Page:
Hydrogen molecules were detected in vapour plumes emerging from cracks in Enceladus' surface.

"We now know that Enceladus has nearly all of the ingredients that you would need to support life as we know it on Earth", she said at a NASA news conference.

Since NASA didn't even know about Enceladus' plumes, its subsurface ocean, and the potential for hydrothermal activity there until after Cassini had arrived at Saturn, the spacecraft isn't equipped with the right instruments to take the investigation any further.

"Confirmation that the chemical energy for life exists within the ocean of a small moon of Saturn is an important milestone in our search for habitable worlds beyond Earth", said Linda Spilker, Cassini project scientist at JPL.

In addition, Hubble Space Telescope researchers reported in The Astrophysical Journal Letters that they've spotted the same vapor jets erupting from Jupiter's large, icy moon Europa, which also has a liquid ocean beneath its icy crust.

"Most of us would be excited with any life", said Mary Voytek, an astrobiology senior scientist for NASA.

"The next time we go back. you're going to take something that not only picks up on the habitability story, but it starts looking for evidence for life". There, microbes don't receive energy from sunlight, but use methanogenesis, a process that reduces carbon dioxide with hydrogen, to form methane.

"Now, Enceladus is high on the list in the solar system for showing habitable conditions", said Hunter Waite, one of the study's leading researchers. Just like Enceladus, there's also an ocean beneath that moon's crappy surface.

The new findings, published in the USA journal Science, are an independent line of evidence that hydrothermal activity is taking place in the ocean of Enceladus, a small, icy moon a billion miles farther from the sun than Earth.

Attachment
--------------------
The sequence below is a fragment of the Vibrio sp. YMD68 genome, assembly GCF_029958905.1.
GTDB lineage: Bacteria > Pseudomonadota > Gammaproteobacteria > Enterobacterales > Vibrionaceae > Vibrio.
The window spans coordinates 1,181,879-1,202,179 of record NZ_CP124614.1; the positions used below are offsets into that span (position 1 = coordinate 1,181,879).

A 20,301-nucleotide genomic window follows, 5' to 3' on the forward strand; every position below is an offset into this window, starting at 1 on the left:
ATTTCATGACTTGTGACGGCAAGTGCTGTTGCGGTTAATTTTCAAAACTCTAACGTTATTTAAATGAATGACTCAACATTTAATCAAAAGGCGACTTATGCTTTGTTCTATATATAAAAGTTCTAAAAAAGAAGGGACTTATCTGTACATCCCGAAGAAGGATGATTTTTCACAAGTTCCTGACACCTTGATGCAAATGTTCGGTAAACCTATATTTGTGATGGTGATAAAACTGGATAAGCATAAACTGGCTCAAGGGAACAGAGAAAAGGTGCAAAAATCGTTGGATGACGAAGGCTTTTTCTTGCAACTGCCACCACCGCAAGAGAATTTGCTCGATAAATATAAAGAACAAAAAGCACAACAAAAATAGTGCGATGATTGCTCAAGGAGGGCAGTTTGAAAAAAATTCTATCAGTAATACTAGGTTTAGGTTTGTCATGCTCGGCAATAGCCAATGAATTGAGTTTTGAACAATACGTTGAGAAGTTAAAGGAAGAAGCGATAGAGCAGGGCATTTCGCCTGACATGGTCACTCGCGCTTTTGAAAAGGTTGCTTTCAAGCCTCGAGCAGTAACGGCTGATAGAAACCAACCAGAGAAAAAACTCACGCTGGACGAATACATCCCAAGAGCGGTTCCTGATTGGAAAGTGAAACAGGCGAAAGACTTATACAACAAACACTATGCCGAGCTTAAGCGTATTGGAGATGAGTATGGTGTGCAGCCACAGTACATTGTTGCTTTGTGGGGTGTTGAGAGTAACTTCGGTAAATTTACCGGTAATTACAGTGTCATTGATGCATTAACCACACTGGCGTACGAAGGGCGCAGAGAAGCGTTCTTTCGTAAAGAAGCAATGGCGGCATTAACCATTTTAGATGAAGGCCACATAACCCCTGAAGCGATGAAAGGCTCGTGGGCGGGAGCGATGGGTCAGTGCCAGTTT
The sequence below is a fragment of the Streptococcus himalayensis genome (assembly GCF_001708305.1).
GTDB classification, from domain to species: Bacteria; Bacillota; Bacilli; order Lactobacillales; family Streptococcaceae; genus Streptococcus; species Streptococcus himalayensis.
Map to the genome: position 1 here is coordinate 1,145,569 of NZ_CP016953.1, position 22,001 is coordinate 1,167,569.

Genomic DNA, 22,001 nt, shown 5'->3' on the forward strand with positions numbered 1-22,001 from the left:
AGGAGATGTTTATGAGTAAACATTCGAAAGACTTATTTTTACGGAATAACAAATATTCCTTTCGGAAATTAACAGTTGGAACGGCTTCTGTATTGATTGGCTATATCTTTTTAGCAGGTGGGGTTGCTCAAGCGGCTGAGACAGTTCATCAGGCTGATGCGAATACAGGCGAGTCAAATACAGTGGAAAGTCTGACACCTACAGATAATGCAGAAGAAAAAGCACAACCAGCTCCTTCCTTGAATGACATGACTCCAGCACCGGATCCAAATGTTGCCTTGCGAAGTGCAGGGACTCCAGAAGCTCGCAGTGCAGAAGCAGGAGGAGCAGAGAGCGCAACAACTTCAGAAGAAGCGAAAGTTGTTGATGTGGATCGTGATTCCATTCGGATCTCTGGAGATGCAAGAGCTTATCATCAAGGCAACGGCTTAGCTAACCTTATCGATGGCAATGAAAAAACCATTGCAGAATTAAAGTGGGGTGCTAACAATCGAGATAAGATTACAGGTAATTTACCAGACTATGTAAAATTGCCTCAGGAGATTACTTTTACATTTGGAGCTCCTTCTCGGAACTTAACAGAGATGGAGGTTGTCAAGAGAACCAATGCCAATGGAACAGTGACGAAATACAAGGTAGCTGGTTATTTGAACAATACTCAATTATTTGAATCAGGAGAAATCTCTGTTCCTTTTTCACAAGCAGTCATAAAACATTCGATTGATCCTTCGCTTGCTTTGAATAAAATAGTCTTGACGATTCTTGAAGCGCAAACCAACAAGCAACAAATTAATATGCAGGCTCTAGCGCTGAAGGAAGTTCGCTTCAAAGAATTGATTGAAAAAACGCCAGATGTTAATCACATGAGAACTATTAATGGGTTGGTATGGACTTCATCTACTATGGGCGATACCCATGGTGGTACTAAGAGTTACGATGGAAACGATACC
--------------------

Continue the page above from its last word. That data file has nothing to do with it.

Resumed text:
NASA and others are quick to point out this latest discovery does not mean there's life on Enceladus (ehn-SEHL'-uh-duhs), but that there may be conditions favorable for life.

All of the ingredients necessary for life are available Saturn's moon Enceladus. Other ocean worlds in our solar system, besides Europa and Enceladus, potentially include Jupiter's moons Ganymede and Callisto; Saturn's moons Mimas and Titan; Neptune's moon Triton; and the dwarf planet Pluto.

But we've also learned that life finds a way in the harshest of Earth's environments, like vents in the deepest parts of the ocean floor. Europa Clipper will fill in a lot of gaps in our understanding.

"This is the first time we've been able to make a calorie count of an alien ocean", he said. "It remains for a future mission to detect life at Enceladus".

The fact that these 300 pizzas per hour are being detected suggests life may not exist, she said. Sparks and his team are continuing to use Hubble to monitor Europa for additional examples of plume candidates and hope to determine the frequency with which they appear. Here's more info on that mission and Europa as a whole.

Europa Clipper will be launched around 2022, but a mission to Enceladus will have to wait a little longer.

The craft found that the moon's levels of carbon dioxide, methane and hydrogen were "out of equilibrium", which could actually lead to an energy source that could provide food for potential inhabitants.